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A house divided: Ending the culture war before it destroys us

Austin Photo: Author_Garland Grey

Last week, the House Committee on the Judiciary convened to discuss new regulations aimed at improving the treatment of detainees in federal immigrant detainee centers. The new regulations are intended to make it easier for detainees to report instances of physical and sexual assault to prevent the abuse of a vulnerable population by the people who control every aspect of their lives.

Texas Representative Lamar Smith called the hearing “Holidays on ICE” and House Republicans took the chance to characterize the reforms as a lavish upgrade in accommodations:

"It's outrageous that immigration detention facilities have morphed into college campuses," said Rep. Elton Gallegy (R-Calif.). "Under this administration, detention looks more like recess," Smith proclaimed.

It is hard to believe that House Republicans’ sense of compassion has so thoroughly soured that they are now seriously advocating for human rights abuses. Much more likely they are attacking the source of the new reforms, The Obama Administration, and are inventing objections to suit the situation. This is life amidst the culture war, which increases the political divisions and tensions among the populace and provides no incentives for politicians to “reach across the aisle,” even on issues that should be solidly bipartisan.

Breeding hostility and distrust of the political opposition seems like it would be a smart way to negate their chances of winning reelection, but it also forces otherwise reasonable and intelligent people into indefensible positions. The migration of both parties away from the political center creates a toxic environment where ideas are no longer judged on their merits, but instead on what part of the political spectrum they originated from.

It seems that while individuals with opposing politics can and do find common ground on the issues that are most important to them, their elected representatives no longer can, and are in fact punished if they try.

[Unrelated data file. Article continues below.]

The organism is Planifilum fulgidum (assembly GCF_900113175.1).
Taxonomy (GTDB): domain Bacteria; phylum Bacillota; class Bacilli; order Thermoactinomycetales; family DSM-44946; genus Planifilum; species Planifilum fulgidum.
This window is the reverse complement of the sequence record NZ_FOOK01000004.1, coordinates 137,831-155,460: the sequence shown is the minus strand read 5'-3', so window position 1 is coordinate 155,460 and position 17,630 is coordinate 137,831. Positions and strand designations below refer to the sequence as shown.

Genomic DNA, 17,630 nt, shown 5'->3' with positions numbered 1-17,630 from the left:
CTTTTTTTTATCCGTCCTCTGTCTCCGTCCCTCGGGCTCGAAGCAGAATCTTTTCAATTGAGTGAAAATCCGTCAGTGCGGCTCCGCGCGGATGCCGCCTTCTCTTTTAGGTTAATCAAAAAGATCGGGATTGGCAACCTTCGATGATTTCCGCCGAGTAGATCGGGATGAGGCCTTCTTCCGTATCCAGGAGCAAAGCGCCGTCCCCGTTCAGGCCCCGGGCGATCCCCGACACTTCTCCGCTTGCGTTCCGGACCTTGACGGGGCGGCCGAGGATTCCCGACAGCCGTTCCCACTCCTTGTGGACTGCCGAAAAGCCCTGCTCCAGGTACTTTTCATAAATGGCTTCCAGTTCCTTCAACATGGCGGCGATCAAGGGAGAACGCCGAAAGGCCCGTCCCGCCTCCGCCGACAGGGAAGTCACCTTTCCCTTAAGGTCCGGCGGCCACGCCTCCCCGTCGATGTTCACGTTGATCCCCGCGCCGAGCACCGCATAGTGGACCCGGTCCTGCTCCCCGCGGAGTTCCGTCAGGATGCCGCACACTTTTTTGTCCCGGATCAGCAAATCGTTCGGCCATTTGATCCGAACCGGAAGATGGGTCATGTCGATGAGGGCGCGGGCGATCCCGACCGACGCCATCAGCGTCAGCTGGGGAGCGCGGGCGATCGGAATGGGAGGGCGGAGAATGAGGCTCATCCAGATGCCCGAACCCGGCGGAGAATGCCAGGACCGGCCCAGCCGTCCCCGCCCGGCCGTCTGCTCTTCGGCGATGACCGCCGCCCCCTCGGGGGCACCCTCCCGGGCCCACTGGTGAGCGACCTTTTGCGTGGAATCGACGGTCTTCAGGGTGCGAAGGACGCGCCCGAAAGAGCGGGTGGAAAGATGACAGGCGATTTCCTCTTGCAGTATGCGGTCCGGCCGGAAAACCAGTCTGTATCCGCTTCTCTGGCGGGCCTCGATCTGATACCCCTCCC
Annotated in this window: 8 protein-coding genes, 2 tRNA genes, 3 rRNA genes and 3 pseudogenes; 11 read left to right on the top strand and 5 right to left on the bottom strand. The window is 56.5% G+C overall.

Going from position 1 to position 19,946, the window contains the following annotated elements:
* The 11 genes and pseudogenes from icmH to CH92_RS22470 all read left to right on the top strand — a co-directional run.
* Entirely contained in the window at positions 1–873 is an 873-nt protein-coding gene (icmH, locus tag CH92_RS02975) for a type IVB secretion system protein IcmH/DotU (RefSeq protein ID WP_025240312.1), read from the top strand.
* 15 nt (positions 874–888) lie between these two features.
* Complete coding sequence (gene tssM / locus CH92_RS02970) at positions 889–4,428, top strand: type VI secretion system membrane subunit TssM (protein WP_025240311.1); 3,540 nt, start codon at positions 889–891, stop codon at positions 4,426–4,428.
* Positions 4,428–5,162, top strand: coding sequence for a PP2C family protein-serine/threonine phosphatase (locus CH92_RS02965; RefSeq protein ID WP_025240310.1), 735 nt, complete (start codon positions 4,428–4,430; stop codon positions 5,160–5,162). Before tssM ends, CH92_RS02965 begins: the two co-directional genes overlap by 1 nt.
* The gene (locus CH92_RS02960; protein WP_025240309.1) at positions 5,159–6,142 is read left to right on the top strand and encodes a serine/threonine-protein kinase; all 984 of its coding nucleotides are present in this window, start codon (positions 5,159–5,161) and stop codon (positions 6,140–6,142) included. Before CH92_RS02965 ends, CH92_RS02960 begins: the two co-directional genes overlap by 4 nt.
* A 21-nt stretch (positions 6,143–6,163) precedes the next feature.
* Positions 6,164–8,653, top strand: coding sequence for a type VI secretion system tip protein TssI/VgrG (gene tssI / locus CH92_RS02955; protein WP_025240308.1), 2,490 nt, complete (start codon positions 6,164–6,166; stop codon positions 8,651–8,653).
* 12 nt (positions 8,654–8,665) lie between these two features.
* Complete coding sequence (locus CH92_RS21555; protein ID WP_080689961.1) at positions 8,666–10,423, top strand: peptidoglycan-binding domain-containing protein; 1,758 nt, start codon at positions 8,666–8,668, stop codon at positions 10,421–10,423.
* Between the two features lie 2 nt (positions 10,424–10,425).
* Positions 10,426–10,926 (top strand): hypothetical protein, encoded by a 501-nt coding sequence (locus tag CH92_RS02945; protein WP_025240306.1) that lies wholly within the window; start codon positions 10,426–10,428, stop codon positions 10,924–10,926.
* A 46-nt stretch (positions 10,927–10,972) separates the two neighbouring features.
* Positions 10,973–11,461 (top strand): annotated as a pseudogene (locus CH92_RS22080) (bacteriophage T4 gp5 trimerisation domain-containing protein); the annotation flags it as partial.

This is not sustainable. All of us have a responsibility to arrest these schisms, if only to prevent our country from being sold out from under us. In a vacuum of common sense, opportunists thrive. Below are a few suggestions for changing the dialogue and elevating the discourse.

Stop thinking of your political opponents as evil

One of the basic precepts of the culture war is that one-half of the country is made up of rational people trying to make the most of their lot in life and the other half is full of evil traitors who want to destroy everything good in the world. This isn’t just damaging because it is inaccurate, it also makes it impossible for us to hear one another or understand the choices we make.

We fall easily into rhetorical brinkmanship, where opposition to the execution or terms of a political remedy is taken as tacit support of the thing it is meant to fix. When either side does this, it removes the incentive for compromise and allows legislators to blame the other side for political gridlock.

Hold those whose politics are congruent to your own to a higher standard

Oppositional thinking doesn’t just destroy compromise, it destroys accountability. Voters are so afraid of doing the other side’s work for them that they shy away from dissent. As engaged citizens, our duty to the political process isn’t simply to foster electoral victories along ideological lines, it is to keep our representatives honest.

A year or two ago, I found myself engaged in a discussion with a libertarian friend about the best ways to reduce the deficit. He brought up the scandalous size of then Speaker of the House Nancy Pelosi’s flower budget. This was the perfect time to show him that I was acting in good faith and share his outrage at the Speaker’s operational largess. Instead I expressed disbelief at the number that he quoted and suggested his sources were flawed — not my finest hour.

Shy away from disingenuous sources of information

If you discover a news channel or publication is guilty of malicious oversimplification or engages in hyperbolic rhetoric to grab your attention, find one with more rigorous honesty and nuance.

A person or organization who lies to you about your enemies will likely lie to you about your friends; when you give these sources page views or ratings you foster an environment where truth is jettisoned to make room for dogma. Pay attention to voices that are committed to telling uncomfortable truths, especially when they conflict your own sense of moral superiority.

Cutting through hidden agendas and motivations is difficult enough, there is no reason to waste your attention on demagogues of any stripe.

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